* Purchase postings on several sites at once; choose as few or as many as you like!
* Select from thousands of employment sitesâ€”including all of your favorites like Monster, Careerbuilder, Craigslistâ€”as well as niche and diversity sites.
* No mark-ups. Pay each site’s exact rates.
Six Degrees: How was JobTarget Founded?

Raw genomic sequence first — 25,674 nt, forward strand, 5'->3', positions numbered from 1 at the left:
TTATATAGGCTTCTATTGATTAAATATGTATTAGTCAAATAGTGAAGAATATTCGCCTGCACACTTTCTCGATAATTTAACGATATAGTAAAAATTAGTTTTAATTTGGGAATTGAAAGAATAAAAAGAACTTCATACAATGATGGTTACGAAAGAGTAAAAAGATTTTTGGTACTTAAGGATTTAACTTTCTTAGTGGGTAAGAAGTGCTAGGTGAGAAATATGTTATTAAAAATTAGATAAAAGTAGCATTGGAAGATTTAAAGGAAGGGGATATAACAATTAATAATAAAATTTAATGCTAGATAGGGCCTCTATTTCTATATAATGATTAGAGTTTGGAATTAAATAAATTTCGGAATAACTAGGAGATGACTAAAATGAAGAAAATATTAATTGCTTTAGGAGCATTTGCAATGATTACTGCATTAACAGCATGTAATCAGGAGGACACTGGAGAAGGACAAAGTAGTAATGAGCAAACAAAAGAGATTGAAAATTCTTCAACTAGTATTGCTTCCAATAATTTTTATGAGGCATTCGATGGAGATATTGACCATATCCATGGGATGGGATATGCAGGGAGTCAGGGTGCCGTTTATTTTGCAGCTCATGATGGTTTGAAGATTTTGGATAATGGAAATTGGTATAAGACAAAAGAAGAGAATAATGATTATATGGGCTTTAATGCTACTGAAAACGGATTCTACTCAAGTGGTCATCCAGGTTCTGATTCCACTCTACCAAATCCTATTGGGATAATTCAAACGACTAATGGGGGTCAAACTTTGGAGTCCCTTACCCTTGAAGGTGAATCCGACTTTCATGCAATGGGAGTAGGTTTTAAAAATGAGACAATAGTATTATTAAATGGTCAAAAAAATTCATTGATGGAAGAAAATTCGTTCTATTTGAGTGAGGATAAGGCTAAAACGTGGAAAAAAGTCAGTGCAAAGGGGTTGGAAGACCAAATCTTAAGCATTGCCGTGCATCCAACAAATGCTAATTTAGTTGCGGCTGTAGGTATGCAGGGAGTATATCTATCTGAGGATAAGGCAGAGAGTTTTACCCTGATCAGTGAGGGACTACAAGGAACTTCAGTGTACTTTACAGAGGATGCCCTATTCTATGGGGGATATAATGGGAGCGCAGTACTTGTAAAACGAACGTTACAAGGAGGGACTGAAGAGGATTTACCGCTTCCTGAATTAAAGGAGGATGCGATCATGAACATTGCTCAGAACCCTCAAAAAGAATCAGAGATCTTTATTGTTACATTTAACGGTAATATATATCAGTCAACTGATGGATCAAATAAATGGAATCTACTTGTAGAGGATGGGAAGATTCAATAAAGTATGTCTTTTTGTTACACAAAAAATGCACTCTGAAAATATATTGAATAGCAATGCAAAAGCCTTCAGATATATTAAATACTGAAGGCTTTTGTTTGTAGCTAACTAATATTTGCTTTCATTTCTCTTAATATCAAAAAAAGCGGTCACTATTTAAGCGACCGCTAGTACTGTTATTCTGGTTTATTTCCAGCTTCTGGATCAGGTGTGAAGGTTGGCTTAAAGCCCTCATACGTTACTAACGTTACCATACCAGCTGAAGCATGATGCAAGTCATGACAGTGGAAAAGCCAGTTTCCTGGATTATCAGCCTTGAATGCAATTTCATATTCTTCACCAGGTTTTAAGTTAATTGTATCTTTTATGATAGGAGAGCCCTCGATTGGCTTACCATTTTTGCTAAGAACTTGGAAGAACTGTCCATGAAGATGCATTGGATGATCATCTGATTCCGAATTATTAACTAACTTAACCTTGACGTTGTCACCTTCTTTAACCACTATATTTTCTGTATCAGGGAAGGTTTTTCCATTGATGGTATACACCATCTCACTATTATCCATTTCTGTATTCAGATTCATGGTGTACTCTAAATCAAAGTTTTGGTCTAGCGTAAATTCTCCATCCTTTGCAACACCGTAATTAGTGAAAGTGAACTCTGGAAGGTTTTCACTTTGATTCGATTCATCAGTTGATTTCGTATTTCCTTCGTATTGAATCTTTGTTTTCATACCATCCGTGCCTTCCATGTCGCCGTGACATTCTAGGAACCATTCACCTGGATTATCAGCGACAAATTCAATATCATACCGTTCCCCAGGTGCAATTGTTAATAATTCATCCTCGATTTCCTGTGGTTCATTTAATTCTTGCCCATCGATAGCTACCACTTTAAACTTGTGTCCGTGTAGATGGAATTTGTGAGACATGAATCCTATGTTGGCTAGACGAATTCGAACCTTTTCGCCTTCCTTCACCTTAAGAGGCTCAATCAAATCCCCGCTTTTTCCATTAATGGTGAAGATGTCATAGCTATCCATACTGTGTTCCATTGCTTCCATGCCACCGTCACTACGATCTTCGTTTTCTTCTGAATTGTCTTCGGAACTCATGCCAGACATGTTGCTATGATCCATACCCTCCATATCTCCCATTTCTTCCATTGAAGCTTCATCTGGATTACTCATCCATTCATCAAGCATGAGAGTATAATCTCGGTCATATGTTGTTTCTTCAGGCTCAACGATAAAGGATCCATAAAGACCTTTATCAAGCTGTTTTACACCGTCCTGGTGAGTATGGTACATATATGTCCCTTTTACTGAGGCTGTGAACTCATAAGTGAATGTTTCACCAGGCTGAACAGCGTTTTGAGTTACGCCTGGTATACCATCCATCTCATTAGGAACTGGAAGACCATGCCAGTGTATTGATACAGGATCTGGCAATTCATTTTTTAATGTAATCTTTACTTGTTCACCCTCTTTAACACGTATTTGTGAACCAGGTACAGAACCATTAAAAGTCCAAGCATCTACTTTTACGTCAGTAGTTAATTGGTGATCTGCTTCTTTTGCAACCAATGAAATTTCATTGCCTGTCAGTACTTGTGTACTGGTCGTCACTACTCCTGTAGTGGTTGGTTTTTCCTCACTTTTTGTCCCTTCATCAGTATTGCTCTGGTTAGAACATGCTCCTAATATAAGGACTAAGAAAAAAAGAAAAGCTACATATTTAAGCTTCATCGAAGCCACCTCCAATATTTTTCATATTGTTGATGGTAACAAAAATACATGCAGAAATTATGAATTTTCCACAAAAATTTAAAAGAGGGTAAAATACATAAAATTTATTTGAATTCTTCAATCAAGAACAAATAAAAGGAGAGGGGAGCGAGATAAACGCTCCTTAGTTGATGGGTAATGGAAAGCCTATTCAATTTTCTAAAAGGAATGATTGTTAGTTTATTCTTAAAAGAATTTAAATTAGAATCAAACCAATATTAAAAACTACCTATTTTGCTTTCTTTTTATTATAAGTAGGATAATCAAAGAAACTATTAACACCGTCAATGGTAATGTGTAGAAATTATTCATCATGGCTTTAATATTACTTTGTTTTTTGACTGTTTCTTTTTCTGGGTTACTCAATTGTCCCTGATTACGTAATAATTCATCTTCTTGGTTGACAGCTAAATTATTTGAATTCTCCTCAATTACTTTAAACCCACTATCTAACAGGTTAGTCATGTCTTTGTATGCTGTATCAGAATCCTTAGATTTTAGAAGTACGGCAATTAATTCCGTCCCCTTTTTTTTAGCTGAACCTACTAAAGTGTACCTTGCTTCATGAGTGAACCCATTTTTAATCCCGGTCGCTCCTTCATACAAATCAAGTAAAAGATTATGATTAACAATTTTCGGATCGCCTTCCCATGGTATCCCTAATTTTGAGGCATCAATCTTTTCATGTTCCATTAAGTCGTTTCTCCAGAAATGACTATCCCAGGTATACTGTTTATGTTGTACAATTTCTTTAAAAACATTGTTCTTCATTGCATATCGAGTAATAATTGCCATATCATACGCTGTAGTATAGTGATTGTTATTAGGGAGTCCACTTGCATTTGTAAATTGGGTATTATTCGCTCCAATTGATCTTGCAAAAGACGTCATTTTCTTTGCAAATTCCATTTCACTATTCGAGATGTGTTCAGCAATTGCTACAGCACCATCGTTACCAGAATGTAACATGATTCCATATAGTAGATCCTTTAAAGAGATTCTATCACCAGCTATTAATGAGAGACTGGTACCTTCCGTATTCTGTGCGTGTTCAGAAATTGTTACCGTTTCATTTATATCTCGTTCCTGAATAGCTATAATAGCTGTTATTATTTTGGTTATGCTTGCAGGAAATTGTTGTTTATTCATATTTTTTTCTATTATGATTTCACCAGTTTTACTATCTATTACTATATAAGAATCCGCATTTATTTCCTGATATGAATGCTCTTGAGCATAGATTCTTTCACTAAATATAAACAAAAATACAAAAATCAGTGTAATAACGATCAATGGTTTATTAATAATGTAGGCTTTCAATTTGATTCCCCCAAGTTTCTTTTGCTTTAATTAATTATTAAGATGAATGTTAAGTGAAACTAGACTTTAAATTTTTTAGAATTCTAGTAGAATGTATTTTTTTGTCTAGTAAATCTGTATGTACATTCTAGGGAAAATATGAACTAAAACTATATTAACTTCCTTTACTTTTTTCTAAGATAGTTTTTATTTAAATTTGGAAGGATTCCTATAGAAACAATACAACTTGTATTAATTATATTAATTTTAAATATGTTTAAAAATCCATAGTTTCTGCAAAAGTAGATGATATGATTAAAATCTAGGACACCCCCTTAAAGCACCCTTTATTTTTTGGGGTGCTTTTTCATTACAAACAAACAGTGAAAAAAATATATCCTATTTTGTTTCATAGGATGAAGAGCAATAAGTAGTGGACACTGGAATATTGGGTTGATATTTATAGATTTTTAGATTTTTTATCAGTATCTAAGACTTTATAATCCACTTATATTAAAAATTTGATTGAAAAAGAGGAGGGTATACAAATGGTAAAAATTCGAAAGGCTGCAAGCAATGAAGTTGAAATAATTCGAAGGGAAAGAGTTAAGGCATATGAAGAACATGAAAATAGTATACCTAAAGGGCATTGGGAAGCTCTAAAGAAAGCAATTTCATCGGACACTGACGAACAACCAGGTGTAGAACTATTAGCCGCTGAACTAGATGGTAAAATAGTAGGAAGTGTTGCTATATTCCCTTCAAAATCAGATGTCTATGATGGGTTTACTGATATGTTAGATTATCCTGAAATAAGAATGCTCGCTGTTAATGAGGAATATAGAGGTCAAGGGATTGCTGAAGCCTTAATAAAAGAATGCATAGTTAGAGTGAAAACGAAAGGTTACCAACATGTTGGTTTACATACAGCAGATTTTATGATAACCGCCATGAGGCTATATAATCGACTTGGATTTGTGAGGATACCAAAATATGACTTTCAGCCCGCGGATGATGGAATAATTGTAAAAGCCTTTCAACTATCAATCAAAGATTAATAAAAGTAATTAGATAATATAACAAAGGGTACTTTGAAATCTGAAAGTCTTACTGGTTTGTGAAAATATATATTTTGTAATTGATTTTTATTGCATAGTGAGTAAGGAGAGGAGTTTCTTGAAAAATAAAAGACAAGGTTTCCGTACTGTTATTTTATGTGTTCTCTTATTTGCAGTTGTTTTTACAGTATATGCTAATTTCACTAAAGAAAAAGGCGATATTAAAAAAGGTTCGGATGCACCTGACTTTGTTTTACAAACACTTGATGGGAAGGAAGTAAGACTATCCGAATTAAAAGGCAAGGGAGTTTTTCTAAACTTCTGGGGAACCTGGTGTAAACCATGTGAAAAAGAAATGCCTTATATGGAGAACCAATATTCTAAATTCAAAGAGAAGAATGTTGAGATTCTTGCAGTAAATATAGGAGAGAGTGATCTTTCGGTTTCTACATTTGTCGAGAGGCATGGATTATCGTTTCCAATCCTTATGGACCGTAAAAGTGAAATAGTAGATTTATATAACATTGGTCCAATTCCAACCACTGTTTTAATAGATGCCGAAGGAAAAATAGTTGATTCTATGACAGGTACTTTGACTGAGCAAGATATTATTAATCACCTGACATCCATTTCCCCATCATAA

Andrew: I founded JobTarget in 2000. Prior to that, I was a technology consultant for Business and Legal Reports (BLR). At BLR, I worked with one of the owners on developing a new division of the company. We tried to take BLR which was traditionally know as a human resources compliance publishing company and reposition it as a news delivery company. Since BLR wanted to distance this â€œexperimentâ€ from their core business we were not to use BLRâ€™s brand at all. Instead, the company we started was called HRnext. It grew into a leading HR/Compliance news website and generated millions in subscription revenue. It was so successful that BLR folded it into their brand and gave it the un-sexy name HR.BLR.com. Many HR professionals outside of the recruiter space will recognize HRnext or other work I did such as The HR Challenge. Anyhow, I was given the option to join BLR, but instead opted to go and start a company on my own. Prior to BLR, I tried a number of self-funded ventures which never really materialized. I foolishly felt that I had learned from my mistakes and that I could start a successful venture. So in 1999, I began to examine the landscape and quickly focused in on what was to become JobTarget.